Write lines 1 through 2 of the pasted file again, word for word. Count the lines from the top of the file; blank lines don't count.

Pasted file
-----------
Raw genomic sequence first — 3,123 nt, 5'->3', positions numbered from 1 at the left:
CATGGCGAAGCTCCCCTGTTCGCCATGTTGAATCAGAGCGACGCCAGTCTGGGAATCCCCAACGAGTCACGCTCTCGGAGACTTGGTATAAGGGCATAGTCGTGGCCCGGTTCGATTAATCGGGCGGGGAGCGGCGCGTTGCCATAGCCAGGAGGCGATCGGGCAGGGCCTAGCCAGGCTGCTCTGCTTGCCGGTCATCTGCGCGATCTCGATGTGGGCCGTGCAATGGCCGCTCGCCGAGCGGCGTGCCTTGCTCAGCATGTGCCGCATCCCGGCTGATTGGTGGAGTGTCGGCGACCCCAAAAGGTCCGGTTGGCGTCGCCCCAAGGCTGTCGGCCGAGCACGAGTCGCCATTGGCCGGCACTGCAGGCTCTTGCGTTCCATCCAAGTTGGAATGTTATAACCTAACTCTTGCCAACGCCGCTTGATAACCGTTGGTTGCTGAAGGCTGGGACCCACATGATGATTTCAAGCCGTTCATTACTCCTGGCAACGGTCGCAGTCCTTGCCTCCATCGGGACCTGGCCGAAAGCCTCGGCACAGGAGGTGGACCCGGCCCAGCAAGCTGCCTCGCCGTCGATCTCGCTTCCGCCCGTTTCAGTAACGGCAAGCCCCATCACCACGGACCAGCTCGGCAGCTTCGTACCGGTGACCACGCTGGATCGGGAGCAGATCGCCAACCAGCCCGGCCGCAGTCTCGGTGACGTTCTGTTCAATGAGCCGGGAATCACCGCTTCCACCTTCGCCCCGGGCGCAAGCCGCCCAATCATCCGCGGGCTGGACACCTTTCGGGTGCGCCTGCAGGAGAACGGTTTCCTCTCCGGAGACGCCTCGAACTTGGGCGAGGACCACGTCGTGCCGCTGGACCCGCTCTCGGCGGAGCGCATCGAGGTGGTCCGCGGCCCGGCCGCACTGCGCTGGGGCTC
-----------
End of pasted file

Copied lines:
Raw genomic sequence first — 3,123 nt, 5'->3', positions numbered from 1 at the left:
CATGGCGAAGCTCCCCTGTTCGCCATGTTGAATCAGAGCGACGCCAGTCTGGGAATCCCCAACGAGTCACGCTCTCGGAGACTTGGTATAAGGGCATAGTCGTGGCCCGGTTCGATTAATCGGGCGGGGAGCGGCGCGTTGCCATAGCCAGGAGGCGATCGGGCAGGGCCTAGCCAGGCTGCTCTGCTTGCCGGTCATCTGCGCGATCTCGATGTGGGCCGTGCAATGGCCGCTCGCCGAGCGGCGTGCCTTGCTCAGCATGTGCCGCATCCCGGCTGATTGGTGGAGTGTCGGCGACCCCAAAAGGTCCGGTTGGCGTCGCCCCAAGGCTGTCGGCCGAGCACGAGTCGCCATTGGCCGGCACTGCAGGCTCTTGCGTTCCATCCAAGTTGGAATGTTATAACCTAACTCTTGCCAACGCCGCTTGATAACCGTTGGTTGCTGAAGGCTGGGACCCACATGATGATTTCAAGCCGTTCATTACTCCTGGCAACGGTCGCAGTCCTTGCCTCCATCGGGACCTGGCCGAAAGCCTCGGCACAGGAGGTGGACCCGGCCCAGCAAGCTGCCTCGCCGTCGATCTCGCTTCCGCCCGTTTCAGTAACGGCAAGCCCCATCACCACGGACCAGCTCGGCAGCTTCGTACCGGTGACCACGCTGGATCGGGAGCAGATCGCCAACCAGCCCGGCCGCAGTCTCGGTGACGTTCTGTTCAATGAGCCGGGAATCACCGCTTCCACCTTCGCCCCGGGCGCAAGCCGCCCAATCATCCGCGGGCTGGACACCTTTCGGGTGCGCCTGCAGGAGAACGGTTTCCTCTCCGGAGACGCCTCGAACTTGGGCGAGGACCACGTCGTGCCGCTGGACCCGCTCTCGGCGGAGCGCATCGAGGTGGTCCGCGGCCCGGCCGCACTGCGCTGGGGCTC